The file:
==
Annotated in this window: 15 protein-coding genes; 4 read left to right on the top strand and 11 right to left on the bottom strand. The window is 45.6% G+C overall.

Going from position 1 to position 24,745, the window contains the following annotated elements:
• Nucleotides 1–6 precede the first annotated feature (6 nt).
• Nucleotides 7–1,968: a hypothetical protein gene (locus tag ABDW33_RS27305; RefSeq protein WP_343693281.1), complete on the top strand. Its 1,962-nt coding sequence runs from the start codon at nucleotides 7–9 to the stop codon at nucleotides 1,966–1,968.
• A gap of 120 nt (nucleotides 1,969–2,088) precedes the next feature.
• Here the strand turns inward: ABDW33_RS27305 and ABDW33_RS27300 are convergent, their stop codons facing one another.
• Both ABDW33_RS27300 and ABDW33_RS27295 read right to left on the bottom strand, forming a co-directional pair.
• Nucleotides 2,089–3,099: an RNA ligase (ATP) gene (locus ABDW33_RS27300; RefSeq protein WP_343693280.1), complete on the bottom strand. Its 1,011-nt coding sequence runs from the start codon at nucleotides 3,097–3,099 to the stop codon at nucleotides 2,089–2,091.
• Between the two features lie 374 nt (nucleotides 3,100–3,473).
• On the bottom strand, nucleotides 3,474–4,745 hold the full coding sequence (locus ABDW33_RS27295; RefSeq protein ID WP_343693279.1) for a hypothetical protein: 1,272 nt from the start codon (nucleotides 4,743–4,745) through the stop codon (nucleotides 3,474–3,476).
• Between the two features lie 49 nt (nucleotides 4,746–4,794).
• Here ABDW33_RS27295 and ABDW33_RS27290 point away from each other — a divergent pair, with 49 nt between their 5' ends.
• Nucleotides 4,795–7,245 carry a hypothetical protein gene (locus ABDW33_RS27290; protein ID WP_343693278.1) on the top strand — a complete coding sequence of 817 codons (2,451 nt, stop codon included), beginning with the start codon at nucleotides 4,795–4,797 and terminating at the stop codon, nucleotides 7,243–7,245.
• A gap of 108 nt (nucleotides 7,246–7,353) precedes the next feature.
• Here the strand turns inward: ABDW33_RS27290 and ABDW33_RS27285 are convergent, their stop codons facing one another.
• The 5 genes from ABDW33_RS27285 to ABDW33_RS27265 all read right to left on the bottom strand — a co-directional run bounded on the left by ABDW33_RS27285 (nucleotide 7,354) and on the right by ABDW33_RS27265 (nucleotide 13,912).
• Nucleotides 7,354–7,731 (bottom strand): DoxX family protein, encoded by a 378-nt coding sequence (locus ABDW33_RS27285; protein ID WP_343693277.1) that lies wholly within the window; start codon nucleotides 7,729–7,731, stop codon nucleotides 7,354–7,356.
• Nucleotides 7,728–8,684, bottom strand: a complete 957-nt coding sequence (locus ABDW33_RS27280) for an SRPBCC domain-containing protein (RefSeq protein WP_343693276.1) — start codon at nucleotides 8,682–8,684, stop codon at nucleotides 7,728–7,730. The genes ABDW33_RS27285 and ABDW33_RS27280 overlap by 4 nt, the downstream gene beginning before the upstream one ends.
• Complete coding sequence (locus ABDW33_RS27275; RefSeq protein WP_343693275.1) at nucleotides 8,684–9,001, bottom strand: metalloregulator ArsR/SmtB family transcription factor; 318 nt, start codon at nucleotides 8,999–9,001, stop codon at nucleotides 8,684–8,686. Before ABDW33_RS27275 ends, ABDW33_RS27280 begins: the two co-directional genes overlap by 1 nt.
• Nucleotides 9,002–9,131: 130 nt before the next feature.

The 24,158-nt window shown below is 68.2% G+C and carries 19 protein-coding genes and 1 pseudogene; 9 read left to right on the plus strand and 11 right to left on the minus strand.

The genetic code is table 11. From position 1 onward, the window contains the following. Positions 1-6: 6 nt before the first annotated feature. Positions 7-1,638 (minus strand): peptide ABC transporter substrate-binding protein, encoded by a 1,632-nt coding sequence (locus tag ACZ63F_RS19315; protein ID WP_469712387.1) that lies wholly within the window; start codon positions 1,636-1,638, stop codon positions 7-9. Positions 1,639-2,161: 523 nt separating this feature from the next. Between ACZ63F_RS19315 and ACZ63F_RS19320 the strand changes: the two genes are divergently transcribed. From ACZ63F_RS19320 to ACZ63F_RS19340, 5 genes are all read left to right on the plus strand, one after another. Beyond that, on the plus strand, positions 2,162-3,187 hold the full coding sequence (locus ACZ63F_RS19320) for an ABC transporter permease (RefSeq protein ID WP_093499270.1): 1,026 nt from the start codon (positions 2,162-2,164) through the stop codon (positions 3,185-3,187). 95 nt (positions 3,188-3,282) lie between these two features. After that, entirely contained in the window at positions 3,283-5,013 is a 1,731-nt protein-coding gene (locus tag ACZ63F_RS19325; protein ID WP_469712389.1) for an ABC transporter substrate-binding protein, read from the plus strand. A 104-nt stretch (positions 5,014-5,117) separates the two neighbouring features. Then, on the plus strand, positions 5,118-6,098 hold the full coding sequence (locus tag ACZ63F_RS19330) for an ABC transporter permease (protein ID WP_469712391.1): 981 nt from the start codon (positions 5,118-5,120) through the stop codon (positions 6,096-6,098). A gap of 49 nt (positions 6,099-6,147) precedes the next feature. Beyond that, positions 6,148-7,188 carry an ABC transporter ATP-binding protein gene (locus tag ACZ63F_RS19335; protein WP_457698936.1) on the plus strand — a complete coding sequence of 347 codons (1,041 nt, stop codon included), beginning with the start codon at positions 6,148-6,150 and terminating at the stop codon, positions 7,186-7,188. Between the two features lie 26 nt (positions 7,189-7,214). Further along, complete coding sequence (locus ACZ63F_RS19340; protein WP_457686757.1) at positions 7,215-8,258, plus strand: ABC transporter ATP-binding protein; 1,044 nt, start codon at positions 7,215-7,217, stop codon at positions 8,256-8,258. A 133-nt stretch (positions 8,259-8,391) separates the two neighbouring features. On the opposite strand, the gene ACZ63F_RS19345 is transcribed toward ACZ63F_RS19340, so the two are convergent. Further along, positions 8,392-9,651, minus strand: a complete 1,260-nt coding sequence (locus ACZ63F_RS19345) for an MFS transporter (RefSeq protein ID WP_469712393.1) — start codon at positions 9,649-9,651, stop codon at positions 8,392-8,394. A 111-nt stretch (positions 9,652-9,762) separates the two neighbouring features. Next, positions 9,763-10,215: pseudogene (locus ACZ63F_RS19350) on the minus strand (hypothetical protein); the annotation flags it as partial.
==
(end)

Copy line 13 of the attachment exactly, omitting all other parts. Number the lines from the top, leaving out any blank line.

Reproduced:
• Nucleotides 4,795–7,245 carry a hypothetical protein gene (locus ABDW33_RS27290; protein ID WP_343693278.1) on the top strand — a complete coding sequence of 817 codons (2,451 nt, stop codon included), beginning with the start codon at nucleotides 4,795–4,797 and terminating at the stop codon, nucleotides 7,243–7,245.